Packwood people are trail people. They’re trail passionate. You’ll often find them stretching their limbs toward Old Snowy, Tatoosh, Packwood Lake, or Snowgrass Flats. Many people come to Packwood for the sole reason to use the trails.
Packwood’s trails justly deserve fame. Hidden behind the ridges and lost in the clouds while driving the White Pass Scenic Byway are many magical places. Trails start mostly right at the Cowlitz River Valley Bottom and climb relentlessly to those destinations.
Some of Packwood’s most passionate trail people thought about that. They concluded Packwood needs trail diversity. Many of Packwood’s trails are too steep, too hard to access on questionable Forest Service Roads and too restricted to the summer season. There is a need for more and different trails. Trail diversity means more people finding magic at the end of a Packwood path. So, they formed the Packwood Trail Project to make that happen. They developed four worthwhile trail goals: make trails easy to walk or ride, provide below the winter snowline use, bring trailheads near existing paved roads and encourage muscle-powered users.
Tim Lofgren, a Packwood Trail Project Director shared information about the project’s recent activities. He’s on the Nordic Center staff at White Pass and joined Packwood Trail Project at the outset. An avid mountain biker, he’d like to see new trails for many users. Although, he admitted he’d like to see better and legal mountain bike trails.
Tim once worked for a famous bike company, but he departed that job for a better dream in Packwood. “I was in my late twenties and going through a career change,” he says. The bike company, though a great employer, forced him to reach a personal decision. “This wasn’t what I planned my life to be, working in an office,” he recollects.
Tim and a high school friend rode their bikes across the country and came through Packwood. Some college friends who lived in town weren’t there at the time, but he left a note on their door. “Quit your old job and come out west. We’re still skiing,” they responded. “I’ll be right out,” said Tim. He fell in love with skiing White Pass. He got silviculture and stream survey jobs with the Forest Service. That was 31 years ago, and he’s never looked back.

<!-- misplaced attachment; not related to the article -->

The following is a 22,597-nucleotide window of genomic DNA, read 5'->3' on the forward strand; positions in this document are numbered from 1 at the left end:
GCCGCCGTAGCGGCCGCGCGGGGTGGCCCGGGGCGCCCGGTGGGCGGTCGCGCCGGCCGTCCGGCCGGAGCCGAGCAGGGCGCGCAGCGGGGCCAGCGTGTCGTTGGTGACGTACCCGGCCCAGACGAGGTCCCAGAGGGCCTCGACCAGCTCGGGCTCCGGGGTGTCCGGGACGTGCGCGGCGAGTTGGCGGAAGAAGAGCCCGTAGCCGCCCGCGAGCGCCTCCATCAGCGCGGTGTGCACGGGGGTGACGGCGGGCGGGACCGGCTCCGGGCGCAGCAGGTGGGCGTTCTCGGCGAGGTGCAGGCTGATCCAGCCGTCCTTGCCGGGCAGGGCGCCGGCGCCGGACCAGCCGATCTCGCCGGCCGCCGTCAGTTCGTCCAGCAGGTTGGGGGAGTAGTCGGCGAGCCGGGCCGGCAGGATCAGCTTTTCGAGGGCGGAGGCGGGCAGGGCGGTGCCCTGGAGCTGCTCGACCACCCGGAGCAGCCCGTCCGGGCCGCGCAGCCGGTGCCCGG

“Overwhelmingly people support trail use,” Tim says. Yet some residents voiced concern about new trailheads increasing traffic and threatening privacy. Packwood Trail Project went back to their maps and became inspired. Why not a trail entirely on public land? So, they figured out eight miles of new trail from La Wis Wis to Packwood.
A route all on public land raises some big hurdles. The Forest Service requires trails to comply with standards. Trailheads at intermediate points allow access for most users and give workers the necessary means to maintain and patrol the trail. Cole Creek, Lake Creek and perhaps Purcell Creek all need bridge crossings, and bridges cost money. Trail contractors work for $25,000 per trail mile. Paved parking areas with toilets and facilities might cost $150,000. Bridges cost around $2000 per linear meter.
Rather than relying exclusively on volunteers, Packwood Trail Project intends much of the trail will be built by contractors to ensure it meets standards. They’re seeking donations for that work. Packwood Trail Project is incorporated in the State of Washington and is a registered 501c3 organization. They’re also furiously writing grants. Raising seed money demonstrates to the Forest Service that Packwood Trail Project is a reliable community partner.
The Forest Service encouraged Packwood Trail Project to gather support from other user groups. Evergreen Mountain Bike Alliance, Pinchot Partners, Backcountry Horsemen and Lewis County Trails are some of those partners.
They’ve also found landowners willing to help. Energy Northwest operates the Packwood Lake Hydroelectric Project. “One of our trail sections starts right across from the Packwood Community Center where Energy Northwest owns the access,” says Tim.
With a vision of a system of trails providing a well-delineated place for residents and visitors to recreate, connection to existing U.S. Forest Service trails, loop hike opportunities, event and race opportunities coupled with stewardship of the local forest, Packwood Trail Project is the dream of visionaries. With four new board members this year, they’re growing and adding the like-minded. Consider donating by PayPal on the website or Facebook page. You don’t have to join the board, just join the dream for increased outdoor access for all.